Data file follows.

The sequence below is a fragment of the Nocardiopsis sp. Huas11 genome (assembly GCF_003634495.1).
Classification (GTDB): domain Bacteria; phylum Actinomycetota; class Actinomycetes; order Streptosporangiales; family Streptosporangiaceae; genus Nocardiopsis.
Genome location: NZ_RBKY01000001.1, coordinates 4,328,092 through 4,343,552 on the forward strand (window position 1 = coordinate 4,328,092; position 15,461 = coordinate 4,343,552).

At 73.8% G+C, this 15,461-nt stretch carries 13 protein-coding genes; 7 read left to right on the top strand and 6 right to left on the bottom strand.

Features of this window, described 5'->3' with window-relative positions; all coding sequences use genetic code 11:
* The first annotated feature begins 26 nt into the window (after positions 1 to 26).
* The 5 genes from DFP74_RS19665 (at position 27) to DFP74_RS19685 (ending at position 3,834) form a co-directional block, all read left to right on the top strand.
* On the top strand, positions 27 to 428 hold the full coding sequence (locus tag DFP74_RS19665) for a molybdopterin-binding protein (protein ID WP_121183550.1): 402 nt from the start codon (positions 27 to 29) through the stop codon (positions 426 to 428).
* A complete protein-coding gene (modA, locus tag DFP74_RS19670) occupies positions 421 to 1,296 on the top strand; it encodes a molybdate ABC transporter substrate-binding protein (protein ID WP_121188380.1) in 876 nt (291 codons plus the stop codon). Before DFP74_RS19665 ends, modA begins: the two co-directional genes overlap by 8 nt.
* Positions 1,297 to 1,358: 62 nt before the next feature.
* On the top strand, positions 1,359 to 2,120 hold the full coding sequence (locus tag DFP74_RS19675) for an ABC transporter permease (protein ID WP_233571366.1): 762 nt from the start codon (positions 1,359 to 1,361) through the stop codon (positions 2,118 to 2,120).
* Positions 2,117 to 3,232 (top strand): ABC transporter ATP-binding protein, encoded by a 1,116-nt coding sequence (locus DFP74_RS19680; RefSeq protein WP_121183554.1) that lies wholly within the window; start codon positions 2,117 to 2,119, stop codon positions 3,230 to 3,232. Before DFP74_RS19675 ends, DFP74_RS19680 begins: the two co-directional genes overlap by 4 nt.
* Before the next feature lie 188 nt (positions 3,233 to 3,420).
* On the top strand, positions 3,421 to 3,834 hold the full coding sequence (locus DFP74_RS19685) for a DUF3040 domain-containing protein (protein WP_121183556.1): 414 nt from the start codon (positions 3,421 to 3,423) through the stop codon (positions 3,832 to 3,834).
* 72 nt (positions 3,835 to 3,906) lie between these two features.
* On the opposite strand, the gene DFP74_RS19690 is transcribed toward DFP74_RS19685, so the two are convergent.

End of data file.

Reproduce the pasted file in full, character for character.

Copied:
The sequence below is a fragment of the Nocardiopsis sp. Huas11 genome (assembly GCF_003634495.1).
Classification (GTDB): domain Bacteria; phylum Actinomycetota; class Actinomycetes; order Streptosporangiales; family Streptosporangiaceae; genus Nocardiopsis.
Genome location: NZ_RBKY01000001.1, coordinates 4,328,092 through 4,343,552 on the forward strand (window position 1 = coordinate 4,328,092; position 15,461 = coordinate 4,343,552).

At 73.8% G+C, this 15,461-nt stretch carries 13 protein-coding genes; 7 read left to right on the top strand and 6 right to left on the bottom strand.

Features of this window, described 5'->3' with window-relative positions; all coding sequences use genetic code 11:
* The first annotated feature begins 26 nt into the window (after positions 1 to 26).
* The 5 genes from DFP74_RS19665 (at position 27) to DFP74_RS19685 (ending at position 3,834) form a co-directional block, all read left to right on the top strand.
* On the top strand, positions 27 to 428 hold the full coding sequence (locus tag DFP74_RS19665) for a molybdopterin-binding protein (protein ID WP_121183550.1): 402 nt from the start codon (positions 27 to 29) through the stop codon (positions 426 to 428).
* A complete protein-coding gene (modA, locus tag DFP74_RS19670) occupies positions 421 to 1,296 on the top strand; it encodes a molybdate ABC transporter substrate-binding protein (protein ID WP_121188380.1) in 876 nt (291 codons plus the stop codon). Before DFP74_RS19665 ends, modA begins: the two co-directional genes overlap by 8 nt.
* Positions 1,297 to 1,358: 62 nt before the next feature.
* On the top strand, positions 1,359 to 2,120 hold the full coding sequence (locus tag DFP74_RS19675) for an ABC transporter permease (protein ID WP_233571366.1): 762 nt from the start codon (positions 1,359 to 1,361) through the stop codon (positions 2,118 to 2,120).
* Positions 2,117 to 3,232 (top strand): ABC transporter ATP-binding protein, encoded by a 1,116-nt coding sequence (locus DFP74_RS19680; RefSeq protein WP_121183554.1) that lies wholly within the window; start codon positions 2,117 to 2,119, stop codon positions 3,230 to 3,232. Before DFP74_RS19675 ends, DFP74_RS19680 begins: the two co-directional genes overlap by 4 nt.
* Before the next feature lie 188 nt (positions 3,233 to 3,420).
* On the top strand, positions 3,421 to 3,834 hold the full coding sequence (locus DFP74_RS19685) for a DUF3040 domain-containing protein (protein WP_121183556.1): 414 nt from the start codon (positions 3,421 to 3,423) through the stop codon (positions 3,832 to 3,834).
* 72 nt (positions 3,835 to 3,906) lie between these two features.
* On the opposite strand, the gene DFP74_RS19690 is transcribed toward DFP74_RS19685, so the two are convergent.